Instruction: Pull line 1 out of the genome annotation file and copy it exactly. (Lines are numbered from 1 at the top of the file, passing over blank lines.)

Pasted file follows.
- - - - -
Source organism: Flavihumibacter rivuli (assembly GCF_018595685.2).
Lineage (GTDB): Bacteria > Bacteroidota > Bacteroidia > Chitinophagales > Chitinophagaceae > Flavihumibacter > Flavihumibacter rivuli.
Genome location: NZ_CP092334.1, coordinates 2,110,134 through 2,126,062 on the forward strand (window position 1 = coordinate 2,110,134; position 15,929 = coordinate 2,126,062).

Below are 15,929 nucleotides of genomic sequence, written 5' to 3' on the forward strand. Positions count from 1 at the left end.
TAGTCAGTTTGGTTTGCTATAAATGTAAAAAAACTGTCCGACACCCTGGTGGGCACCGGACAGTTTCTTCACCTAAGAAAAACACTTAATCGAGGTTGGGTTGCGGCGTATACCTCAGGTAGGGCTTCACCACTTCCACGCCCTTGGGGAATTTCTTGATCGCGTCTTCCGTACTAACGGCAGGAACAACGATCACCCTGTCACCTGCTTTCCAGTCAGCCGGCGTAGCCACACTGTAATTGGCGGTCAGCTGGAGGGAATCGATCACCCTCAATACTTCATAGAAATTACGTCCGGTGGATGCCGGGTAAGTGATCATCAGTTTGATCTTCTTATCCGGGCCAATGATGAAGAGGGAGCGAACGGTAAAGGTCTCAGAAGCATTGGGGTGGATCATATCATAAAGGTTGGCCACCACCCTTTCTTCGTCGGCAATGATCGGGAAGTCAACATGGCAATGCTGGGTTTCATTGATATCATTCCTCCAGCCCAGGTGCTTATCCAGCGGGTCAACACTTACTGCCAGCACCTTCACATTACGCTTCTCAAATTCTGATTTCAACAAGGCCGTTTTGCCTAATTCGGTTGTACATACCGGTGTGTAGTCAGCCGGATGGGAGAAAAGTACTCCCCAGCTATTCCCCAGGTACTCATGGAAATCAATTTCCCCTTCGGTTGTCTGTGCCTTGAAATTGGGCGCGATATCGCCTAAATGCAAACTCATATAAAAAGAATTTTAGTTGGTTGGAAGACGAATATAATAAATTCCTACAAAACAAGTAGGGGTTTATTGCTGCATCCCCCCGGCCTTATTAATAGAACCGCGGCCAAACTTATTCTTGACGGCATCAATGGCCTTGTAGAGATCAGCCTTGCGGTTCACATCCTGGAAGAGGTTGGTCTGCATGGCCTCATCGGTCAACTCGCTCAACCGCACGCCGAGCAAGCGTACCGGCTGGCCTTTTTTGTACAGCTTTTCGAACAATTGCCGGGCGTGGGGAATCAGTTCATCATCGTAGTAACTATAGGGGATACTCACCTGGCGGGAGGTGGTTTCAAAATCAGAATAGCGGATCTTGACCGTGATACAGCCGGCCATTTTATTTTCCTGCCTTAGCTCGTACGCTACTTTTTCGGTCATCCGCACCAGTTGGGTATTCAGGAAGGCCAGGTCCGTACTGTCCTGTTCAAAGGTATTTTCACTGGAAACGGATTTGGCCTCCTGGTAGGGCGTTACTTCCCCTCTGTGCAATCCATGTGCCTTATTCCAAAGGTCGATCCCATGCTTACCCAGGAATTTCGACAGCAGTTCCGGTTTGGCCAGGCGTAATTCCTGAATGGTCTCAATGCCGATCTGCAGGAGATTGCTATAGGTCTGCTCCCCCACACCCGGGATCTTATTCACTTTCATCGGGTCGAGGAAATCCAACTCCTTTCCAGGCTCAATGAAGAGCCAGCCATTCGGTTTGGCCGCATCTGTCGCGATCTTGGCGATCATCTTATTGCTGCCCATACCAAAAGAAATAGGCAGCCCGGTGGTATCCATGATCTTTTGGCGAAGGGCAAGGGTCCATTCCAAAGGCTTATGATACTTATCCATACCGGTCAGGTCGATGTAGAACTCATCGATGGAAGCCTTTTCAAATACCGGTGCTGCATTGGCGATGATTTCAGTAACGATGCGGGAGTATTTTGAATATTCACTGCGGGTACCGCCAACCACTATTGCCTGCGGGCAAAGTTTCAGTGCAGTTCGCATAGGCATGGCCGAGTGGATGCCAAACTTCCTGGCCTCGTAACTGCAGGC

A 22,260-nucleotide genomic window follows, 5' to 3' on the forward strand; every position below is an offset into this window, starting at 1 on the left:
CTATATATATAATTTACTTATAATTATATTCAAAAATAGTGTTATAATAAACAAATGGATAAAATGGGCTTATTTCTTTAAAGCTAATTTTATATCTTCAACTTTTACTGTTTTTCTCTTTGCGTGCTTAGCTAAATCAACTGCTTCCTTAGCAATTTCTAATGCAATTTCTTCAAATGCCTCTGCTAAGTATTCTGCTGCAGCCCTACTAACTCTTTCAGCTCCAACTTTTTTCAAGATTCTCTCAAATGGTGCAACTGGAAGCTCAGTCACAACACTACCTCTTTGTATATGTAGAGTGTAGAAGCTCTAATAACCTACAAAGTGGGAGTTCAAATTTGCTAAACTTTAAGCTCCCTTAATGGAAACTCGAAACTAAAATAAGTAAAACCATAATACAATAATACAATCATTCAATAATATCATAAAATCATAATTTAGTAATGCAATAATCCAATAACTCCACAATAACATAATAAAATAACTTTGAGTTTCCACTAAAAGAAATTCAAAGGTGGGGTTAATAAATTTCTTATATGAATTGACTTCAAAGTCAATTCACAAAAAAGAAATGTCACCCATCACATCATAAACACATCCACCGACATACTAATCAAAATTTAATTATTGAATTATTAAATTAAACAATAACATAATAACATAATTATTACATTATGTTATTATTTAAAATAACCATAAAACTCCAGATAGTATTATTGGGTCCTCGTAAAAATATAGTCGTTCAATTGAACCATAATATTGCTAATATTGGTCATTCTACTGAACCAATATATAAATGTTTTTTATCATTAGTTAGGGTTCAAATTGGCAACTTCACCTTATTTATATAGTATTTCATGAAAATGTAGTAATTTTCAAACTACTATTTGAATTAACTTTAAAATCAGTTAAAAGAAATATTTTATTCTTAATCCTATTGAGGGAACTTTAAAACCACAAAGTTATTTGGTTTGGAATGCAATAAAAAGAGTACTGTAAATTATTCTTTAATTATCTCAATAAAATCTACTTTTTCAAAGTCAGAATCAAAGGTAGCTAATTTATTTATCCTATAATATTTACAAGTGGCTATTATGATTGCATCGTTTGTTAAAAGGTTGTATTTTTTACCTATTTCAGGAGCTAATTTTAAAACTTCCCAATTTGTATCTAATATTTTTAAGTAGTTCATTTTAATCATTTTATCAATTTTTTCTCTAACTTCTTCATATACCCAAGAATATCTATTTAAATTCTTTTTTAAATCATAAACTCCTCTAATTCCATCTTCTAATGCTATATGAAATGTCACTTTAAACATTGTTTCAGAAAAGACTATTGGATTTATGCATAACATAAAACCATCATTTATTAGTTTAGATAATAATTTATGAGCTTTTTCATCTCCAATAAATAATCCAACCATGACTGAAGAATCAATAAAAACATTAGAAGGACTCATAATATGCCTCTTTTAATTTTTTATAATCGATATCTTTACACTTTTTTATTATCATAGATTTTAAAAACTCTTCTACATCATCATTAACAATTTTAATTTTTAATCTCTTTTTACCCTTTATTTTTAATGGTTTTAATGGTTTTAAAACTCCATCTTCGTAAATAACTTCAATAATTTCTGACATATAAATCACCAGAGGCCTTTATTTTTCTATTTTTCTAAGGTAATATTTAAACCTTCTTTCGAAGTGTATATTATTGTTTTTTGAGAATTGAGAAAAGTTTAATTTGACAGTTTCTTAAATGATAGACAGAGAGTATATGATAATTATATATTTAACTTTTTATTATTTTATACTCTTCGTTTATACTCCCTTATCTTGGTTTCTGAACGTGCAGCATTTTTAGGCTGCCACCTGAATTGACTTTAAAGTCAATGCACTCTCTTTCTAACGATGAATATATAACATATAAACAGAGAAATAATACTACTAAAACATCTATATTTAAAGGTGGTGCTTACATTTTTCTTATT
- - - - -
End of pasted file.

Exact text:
Source organism: Flavihumibacter rivuli (assembly GCF_018595685.2).